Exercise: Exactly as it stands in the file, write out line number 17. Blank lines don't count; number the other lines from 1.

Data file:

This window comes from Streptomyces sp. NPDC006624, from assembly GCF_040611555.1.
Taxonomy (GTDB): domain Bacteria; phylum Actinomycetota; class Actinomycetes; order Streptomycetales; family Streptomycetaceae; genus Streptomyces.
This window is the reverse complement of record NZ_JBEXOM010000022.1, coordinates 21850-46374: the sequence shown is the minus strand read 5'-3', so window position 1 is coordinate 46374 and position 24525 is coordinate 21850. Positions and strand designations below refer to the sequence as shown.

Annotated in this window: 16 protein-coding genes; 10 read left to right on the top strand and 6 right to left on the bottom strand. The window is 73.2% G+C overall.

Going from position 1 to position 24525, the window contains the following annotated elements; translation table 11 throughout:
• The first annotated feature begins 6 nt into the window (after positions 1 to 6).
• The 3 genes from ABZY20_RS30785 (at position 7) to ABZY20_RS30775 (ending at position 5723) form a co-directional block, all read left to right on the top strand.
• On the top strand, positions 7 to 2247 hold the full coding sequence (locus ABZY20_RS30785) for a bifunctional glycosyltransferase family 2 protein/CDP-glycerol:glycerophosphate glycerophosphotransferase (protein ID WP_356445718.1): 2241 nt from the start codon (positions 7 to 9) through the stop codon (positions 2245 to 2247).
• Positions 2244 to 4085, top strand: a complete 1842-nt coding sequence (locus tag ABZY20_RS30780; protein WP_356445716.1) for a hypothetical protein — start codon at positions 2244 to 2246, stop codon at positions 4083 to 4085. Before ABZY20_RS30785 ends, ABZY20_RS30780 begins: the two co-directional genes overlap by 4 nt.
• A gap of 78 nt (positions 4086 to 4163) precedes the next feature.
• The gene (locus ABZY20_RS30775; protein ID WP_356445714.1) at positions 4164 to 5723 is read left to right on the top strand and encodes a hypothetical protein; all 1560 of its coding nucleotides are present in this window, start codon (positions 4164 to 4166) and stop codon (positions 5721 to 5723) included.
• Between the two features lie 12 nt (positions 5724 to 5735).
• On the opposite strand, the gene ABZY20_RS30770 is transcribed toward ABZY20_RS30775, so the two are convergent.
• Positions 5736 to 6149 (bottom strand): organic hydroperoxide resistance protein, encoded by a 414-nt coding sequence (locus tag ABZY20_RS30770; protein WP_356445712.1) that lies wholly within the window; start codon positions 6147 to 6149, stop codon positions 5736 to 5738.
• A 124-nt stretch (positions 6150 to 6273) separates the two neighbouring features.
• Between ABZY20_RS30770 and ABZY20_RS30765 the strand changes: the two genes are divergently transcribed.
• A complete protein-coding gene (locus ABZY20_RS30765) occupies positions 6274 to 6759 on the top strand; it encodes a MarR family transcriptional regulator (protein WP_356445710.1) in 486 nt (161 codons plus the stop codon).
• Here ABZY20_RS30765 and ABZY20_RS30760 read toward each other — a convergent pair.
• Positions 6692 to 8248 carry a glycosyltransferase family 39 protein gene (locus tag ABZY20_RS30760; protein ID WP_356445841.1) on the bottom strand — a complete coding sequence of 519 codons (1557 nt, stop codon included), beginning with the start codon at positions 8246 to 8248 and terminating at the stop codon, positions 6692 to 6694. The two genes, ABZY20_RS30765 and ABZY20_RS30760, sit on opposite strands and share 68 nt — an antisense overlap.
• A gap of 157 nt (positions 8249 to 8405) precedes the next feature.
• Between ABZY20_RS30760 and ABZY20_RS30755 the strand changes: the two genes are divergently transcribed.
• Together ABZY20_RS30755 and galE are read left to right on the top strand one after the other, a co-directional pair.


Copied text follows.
• A complete protein-coding gene (locus ABZY20_RS30765) occupies positions 6274 to 6759 on the top strand; it encodes a MarR family transcriptional regulator (protein WP_356445710.1) in 486 nt (161 codons plus the stop codon).